Purine Metabolism in Intact Cells from a Purine Nucleoside Phosphorylase Deficient Child

  • A. Cohen
  • J. Barankiewicz
  • A. Issekutz
  • E. W. Gelfand
Part of the Advances in Experimental Medicine and Biology book series (AEMB, volume 165)


Deficiencies of two subsequent enzymes in the purine degradation pathway, Adenosine Deaminase (ADA) and Purine Nucleoside Phosphorylase (PNP), result in immunodeficiency in children (1–3). PNP deficient patients accumulate large amounts of all four PNP substrates, inosine, deoxyinosine, guanosine and deoxyguanosine in their plasma and urine (4,5). Moreover, the total urinary purine excretion by PNP deficient patients is several fold higher than the equivalent uric acid excretion by normal children (4,5). This observation indicates that the purine salvage pathway in humans is remarkably active and that PNP does not serve merely as a degrading enzyme, but it may also play a role in the reutilization of purines. The tissue(s) responsible for reutilization of purine has not been identified. It has been suggested that purine reutilization represents a means by which purines are transported from the liver a tissue with active purine de novo biosynthesis, to be reutilized by peripheral tissue(s). Alternatively, it may be that purine reutilization is mainly an intracellular process since most tissues have both purine de novo and purine salvage pathways.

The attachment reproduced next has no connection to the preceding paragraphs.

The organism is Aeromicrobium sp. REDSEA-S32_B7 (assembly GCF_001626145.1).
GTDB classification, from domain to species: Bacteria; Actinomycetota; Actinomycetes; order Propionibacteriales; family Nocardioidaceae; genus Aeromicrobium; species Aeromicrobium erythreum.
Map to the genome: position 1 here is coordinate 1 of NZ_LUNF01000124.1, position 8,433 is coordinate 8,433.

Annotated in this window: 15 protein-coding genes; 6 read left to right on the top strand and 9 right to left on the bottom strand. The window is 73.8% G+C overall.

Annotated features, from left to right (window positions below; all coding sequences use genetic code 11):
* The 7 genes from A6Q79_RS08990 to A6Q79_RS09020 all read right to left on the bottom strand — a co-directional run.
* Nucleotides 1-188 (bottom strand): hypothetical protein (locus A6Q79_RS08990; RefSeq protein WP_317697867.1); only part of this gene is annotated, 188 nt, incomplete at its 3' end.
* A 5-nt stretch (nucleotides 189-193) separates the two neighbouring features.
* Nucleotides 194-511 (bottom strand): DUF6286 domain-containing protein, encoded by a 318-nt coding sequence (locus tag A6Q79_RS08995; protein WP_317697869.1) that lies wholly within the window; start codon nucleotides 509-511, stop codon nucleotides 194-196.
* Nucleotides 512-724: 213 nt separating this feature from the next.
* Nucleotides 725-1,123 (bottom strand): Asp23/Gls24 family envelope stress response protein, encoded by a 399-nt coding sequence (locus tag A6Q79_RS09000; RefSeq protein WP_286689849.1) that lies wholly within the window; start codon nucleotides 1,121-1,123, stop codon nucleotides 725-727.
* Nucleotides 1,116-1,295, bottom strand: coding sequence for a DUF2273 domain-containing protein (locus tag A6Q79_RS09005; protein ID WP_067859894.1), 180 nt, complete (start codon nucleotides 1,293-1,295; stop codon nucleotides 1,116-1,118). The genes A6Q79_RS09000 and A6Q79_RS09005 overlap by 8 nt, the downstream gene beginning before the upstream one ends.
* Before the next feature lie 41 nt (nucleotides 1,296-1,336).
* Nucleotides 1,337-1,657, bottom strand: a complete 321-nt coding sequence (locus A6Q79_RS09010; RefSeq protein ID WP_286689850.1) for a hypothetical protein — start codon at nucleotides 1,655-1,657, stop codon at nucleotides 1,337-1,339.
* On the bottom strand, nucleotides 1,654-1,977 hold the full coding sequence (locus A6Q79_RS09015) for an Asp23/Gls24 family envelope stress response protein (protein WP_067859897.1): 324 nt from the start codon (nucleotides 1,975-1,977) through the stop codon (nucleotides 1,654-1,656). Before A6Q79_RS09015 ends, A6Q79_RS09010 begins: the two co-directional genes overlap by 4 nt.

Adenosine Deaminase Purine Metabolism Purine Nucleoside Phosphorylase Total Incorporation Subsequent Enzyme 
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Copyright information

© Springer Science+Business Media New York 1984

Authors and Affiliations

  • A. Cohen
    • 1
  • J. Barankiewicz
    • 1
  • A. Issekutz
    • 2
  • E. W. Gelfand
    • 1
  1. 1.Division of Immunology, Research InstituteThe Hospital for Sick ChildrenTorontoCanada
  2. 2.Department of PediatricsDalhousie UniversityHalifaxCanada

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